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Quince Jelly recipe (also works with Japonica quinces)

rotten quinceOur friend Bunty gave us a Portuguese quince tree three years ago. Besides being very decorative, with dark branches and lazy, floppy leaves it produces the large firm fruit that make the tastiest jelly. Mature quince jelly (over six months old) turns a gorgeous amber colour.

The first year our tree produced one small quince. It bore three last year and this year suddenly came into its own. The crop would be at least ten. The fruit are quite big so there would be enough to make more than jelly. Anne Mary and I poured over her old recipe books. We could make quince marmalade or try our hand at Membrillo. Greedily I watched the quinces mature and fatten. Imagine my horror when I noticed that the fruit was splitting and rotting on the tree. The cause, I discovered, was lack of water.

It’s easy to forget trees in a drought. Especially when they have done well in their first couple of years. Old established trees have much deeper roots and can find water more easily than younger, smaller trees. It would have been so easy to take a spur from the drip watering system in the kitchen garden to the quince tree. I just didn’t think.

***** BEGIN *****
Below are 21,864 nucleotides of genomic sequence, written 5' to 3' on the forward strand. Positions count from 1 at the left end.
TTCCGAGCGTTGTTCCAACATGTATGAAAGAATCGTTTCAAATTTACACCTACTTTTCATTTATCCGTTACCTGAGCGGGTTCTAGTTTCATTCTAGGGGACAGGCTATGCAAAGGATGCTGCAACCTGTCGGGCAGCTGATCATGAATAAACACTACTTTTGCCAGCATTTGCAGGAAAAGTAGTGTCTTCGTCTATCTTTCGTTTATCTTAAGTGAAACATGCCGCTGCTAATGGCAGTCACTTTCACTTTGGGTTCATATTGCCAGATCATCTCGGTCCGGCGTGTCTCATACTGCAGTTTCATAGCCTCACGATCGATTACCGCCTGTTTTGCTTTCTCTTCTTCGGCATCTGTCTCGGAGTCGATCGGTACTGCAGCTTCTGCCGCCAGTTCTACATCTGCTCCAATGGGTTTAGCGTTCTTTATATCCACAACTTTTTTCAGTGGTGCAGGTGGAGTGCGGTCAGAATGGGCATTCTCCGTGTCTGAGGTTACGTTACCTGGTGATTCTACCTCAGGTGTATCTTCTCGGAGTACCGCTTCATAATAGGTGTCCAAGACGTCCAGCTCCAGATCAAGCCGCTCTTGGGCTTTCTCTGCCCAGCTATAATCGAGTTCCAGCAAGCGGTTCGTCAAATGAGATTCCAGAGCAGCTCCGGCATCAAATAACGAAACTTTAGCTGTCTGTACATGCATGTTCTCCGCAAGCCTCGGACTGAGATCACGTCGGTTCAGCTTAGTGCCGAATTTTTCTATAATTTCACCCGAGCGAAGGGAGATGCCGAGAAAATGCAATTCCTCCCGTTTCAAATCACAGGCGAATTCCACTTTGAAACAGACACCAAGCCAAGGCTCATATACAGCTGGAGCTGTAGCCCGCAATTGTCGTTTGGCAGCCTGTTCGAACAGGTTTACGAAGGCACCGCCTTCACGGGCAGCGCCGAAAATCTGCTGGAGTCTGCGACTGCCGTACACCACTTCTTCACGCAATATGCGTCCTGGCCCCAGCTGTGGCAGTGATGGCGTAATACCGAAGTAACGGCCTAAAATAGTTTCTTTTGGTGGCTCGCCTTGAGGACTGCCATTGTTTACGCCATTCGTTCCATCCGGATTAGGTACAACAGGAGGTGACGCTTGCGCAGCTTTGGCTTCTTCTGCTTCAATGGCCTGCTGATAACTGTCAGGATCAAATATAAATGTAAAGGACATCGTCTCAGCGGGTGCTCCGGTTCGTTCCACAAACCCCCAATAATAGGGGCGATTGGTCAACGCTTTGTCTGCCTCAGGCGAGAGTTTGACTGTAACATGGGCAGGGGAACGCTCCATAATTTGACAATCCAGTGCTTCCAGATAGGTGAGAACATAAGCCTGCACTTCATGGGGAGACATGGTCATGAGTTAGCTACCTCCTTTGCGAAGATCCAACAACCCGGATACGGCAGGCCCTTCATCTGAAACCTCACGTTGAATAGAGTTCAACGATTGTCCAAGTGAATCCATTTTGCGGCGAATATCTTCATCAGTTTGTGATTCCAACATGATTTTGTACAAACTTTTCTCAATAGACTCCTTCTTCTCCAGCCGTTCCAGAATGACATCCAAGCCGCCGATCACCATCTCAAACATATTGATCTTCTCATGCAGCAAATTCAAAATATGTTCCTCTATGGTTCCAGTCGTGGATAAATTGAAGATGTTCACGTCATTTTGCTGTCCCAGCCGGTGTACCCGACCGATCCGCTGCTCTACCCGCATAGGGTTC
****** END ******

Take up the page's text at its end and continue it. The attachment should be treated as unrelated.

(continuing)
Our poor pear harvest was probably due to lack of water. I am going to give both trees a dressing of rich compost from our composter and cosset them this winter. Hopefully the bees will boost the germination of the blossom next spring. Our bees arrived just as the blossom was going over this year.

I managed to harvest two half quinces and they are simmering on the stove as I write this. The aroma from the simmering quinces is richly fruity. We’ll be lucky to make a couple of small jars. One for Anne Mary and one for us, as an inspiration for next year.

Quince Jelly recipe (this works well with Japonica quinces too)

Ingredients:

  • 2 lbs of quinces
  • 1 lemon (just the juice, sieved)
  • white granulated sugar
  • water to cover

Method:

  1. Wash and roughly chop the quinces (no need to peel, decore or depip) and place in a heavy bottomed saucepan.
  2. Barely cover with water. Bring to the boil and simmer gently with a lid on until soft. If the quinces are very firm this could take several hours. Check it every now and then and add more water if necessary.
  3. Pour the cooked fruit through sterilised muslin into a large clean bucket or bowl (how do I sterilise muslin/the jelly bag? See tips and tricks below). The muslin is often referred to as a “jelly bag”. We use tall buckets to catch the drips from the jelly bags. Rather than hang the bags (conventional method-between the legs of an upturned stool) I find it easier to line a large plastic sieve with the muslin. This clips neatly onto the top of a clean bucket. The sieve is covered with a clean tea cloth to protect against flies.
  4. Leave the jelly bag to drip overnight (or about 12 hours).
  5. Measure the juice the next day.
  6. Pour the juice into a deep heavy bottomed saucepan and add 1lb/454g of white granulated sugar for each 1pt/570ml of juice.
  7. Add the lemon juice.
  8. Heat the juice and sugar gently stirring from time to time, so as to make sure that that all the sugar has dissolved before bringing the liquid slowly to the boil.